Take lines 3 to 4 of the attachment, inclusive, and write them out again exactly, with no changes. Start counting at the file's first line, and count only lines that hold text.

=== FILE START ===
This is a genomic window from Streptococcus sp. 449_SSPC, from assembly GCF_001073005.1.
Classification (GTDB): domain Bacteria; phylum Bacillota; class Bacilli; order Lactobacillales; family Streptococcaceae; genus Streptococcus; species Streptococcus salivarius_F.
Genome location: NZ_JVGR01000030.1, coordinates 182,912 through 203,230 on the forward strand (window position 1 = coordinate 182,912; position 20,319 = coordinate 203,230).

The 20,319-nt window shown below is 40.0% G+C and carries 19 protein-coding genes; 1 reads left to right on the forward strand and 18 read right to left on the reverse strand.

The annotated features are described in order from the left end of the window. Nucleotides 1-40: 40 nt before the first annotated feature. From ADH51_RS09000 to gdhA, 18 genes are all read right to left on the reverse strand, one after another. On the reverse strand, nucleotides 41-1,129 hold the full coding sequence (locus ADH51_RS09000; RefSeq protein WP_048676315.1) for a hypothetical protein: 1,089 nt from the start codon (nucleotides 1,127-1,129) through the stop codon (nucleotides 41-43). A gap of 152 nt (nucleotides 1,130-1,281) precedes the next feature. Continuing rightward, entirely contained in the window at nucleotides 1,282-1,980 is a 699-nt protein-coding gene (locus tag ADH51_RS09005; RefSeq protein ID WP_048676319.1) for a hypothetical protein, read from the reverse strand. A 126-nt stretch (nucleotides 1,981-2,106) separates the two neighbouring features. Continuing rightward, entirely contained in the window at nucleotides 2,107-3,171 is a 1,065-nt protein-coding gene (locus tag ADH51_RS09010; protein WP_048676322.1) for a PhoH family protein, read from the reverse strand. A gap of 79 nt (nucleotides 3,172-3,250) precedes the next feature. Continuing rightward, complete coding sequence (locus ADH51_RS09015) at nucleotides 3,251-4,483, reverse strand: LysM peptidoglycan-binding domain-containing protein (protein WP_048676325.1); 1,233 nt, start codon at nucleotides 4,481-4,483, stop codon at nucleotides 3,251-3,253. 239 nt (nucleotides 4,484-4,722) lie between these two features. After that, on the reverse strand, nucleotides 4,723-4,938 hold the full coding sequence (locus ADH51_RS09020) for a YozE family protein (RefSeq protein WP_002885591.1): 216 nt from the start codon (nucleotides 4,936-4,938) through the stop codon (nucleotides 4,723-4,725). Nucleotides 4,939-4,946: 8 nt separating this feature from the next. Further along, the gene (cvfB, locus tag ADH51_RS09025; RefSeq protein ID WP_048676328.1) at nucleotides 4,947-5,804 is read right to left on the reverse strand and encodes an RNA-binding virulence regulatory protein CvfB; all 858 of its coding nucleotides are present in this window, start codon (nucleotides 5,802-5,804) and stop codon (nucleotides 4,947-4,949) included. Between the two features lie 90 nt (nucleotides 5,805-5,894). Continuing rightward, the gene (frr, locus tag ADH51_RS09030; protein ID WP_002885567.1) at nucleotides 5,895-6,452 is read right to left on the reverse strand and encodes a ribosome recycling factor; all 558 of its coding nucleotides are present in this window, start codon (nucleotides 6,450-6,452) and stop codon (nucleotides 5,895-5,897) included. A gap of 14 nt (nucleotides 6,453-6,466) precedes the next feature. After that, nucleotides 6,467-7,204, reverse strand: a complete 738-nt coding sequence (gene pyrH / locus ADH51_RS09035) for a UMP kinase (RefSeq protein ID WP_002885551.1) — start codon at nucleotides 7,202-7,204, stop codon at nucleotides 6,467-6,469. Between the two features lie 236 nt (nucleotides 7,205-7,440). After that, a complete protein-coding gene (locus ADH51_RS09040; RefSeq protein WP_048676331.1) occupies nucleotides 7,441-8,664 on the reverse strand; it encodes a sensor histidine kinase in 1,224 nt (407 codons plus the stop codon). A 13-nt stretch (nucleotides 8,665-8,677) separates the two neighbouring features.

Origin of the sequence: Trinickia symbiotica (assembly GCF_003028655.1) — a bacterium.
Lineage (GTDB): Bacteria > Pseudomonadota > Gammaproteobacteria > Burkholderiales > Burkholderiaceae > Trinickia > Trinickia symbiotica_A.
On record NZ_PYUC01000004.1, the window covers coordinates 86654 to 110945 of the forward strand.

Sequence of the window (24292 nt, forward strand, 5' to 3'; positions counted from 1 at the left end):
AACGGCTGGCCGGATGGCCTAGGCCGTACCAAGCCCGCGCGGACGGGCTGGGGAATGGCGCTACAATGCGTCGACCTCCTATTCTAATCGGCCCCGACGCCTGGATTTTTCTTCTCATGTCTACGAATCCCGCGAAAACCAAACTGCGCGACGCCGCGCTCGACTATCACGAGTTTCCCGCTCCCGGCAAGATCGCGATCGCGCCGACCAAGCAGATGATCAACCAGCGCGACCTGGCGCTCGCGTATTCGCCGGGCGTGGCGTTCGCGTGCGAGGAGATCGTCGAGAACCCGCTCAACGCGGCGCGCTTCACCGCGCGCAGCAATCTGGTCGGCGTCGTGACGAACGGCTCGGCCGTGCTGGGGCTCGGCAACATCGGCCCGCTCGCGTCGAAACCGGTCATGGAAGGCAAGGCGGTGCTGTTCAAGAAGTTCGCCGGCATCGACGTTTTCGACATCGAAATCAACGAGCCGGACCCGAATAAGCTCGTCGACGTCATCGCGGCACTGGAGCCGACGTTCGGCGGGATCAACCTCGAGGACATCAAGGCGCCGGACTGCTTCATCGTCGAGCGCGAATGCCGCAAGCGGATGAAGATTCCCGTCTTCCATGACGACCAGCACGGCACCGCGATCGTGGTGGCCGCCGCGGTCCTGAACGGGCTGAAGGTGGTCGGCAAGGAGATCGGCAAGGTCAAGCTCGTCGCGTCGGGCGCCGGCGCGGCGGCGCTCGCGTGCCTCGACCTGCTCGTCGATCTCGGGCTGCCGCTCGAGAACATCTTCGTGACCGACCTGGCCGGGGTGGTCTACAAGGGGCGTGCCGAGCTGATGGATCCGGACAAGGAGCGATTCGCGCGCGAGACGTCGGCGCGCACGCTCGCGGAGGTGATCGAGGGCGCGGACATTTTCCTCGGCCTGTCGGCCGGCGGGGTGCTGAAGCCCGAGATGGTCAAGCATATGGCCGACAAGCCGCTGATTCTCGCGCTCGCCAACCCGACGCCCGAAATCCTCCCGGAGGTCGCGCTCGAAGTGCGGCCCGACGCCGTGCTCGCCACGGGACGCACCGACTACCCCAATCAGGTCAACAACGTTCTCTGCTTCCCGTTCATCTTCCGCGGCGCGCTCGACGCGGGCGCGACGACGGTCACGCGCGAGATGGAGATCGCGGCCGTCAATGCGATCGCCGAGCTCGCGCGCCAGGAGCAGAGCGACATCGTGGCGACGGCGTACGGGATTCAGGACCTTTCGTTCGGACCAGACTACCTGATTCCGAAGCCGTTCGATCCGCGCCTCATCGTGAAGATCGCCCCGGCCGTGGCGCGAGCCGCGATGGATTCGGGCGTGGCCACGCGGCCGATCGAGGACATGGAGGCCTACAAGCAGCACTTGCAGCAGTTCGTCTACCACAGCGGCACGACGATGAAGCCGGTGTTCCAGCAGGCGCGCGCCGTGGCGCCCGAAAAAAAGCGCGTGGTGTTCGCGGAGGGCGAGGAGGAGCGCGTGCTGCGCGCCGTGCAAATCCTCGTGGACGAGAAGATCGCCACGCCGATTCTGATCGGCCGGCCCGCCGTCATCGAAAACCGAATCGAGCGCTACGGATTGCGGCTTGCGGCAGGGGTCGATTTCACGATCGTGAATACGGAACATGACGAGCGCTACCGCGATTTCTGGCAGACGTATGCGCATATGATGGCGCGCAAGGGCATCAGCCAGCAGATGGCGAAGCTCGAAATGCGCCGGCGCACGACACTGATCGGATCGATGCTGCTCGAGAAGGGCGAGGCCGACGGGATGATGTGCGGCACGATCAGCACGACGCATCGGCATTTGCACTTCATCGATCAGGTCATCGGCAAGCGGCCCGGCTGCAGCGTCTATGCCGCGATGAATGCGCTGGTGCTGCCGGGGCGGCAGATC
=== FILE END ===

Genome location: NZ_JVGR01000030.1, coordinates 182,912 through 203,230 on the forward strand (window position 1 = coordinate 182,912; position 20,319 = coordinate 203,230).

The 20,319-nt window shown below is 40.0% G+C and carries 19 protein-coding genes; 1 reads left to right on the forward strand and 18 read right to left on the reverse strand.